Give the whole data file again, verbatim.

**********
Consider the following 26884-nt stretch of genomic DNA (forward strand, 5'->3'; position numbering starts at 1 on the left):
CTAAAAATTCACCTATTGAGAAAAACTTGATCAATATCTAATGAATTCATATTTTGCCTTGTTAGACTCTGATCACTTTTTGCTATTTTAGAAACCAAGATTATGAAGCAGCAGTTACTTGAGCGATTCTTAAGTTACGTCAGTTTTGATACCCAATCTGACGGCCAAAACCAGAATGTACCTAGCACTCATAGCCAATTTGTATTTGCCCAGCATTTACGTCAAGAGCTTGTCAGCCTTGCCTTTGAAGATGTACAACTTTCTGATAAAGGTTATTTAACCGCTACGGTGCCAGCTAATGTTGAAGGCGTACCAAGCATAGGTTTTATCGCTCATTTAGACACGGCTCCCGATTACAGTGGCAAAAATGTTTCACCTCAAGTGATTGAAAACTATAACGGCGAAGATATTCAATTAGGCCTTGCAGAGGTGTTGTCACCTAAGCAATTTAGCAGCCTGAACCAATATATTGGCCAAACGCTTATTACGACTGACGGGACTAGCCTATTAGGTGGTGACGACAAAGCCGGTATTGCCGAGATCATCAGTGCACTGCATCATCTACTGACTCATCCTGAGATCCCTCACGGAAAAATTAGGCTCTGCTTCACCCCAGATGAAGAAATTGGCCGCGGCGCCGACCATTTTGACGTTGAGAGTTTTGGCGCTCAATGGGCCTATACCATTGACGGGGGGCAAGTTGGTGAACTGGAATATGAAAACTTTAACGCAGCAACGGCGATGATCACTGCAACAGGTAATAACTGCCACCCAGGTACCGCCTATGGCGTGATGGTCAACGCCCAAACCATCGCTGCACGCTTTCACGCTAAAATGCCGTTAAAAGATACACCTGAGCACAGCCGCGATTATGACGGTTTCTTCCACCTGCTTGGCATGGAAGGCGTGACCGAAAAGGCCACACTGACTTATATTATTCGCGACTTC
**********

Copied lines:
Consider the following 26884-nt stretch of genomic DNA (forward strand, 5'->3'; position numbering starts at 1 on the left):
CTAAAAATTCACCTATTGAGAAAAACTTGATCAATATCTAATGAATTCATATTTTGCCTTGTTAGACTCTGATCACTTTTTGCTATTTTAGAAACCAAGATTATGAAGCAGCAGTTACTTGAGCGATTCTTAAGTTACGTCAGTTTTGATACCCAATCTGACGGCCAAAACCAGAATGTACCTAGCACTCATAGCCAATTTGTATTTGCCCAGCATTTACGTCAAGAGCTTGTCAGCCTTGCCTTTGAAGATGTACAACTTTCTGATAAAGGTTATTTAACCGCTACGGTGCCAGCTAATGTTGAAGGCGTACCAAGCATAGGTTTTATCGCTCATTTAGACACGGCTCCCGATTACAGTGGCAAAAATGTTTCACCTCAAGTGATTGAAAACTATAACGGCGAAGATATTCAATTAGGCCTTGCAGAGGTGTTGTCACCTAAGCAATTTAGCAGCCTGAACCAATATATTGGCCAAACGCTTATTACGACTGACGGGACTAGCCTATTAGGTGGTGACGACAAAGCCGGTATTGCCGAGATCATCAGTGCACTGCATCATCTACTGACTCATCCTGAGATCCCTCACGGAAAAATTAGGCTCTGCTTCACCCCAGATGAAGAAATTGGCCGCGGCGCCGACCATTTTGACGTTGAGAGTTTTGGCGCTCAATGGGCCTATACCATTGACGGGGGGCAAGTTGGTGAACTGGAATATGAAAACTTTAACGCAGCAACGGCGATGATCACTGCAACAGGTAATAACTGCCACCCAGGTACCGCCTATGGCGTGATGGTCAACGCCCAAACCATCGCTGCACGCTTTCACGCTAAAATGCCGTTAAAAGATACACCTGAGCACAGCCGCGATTATGACGGTTTCTTCCACCTGCTTGGCATGGAAGGCGTGACCGAAAAGGCCACACTGACTTATATTATTCGCGACTTC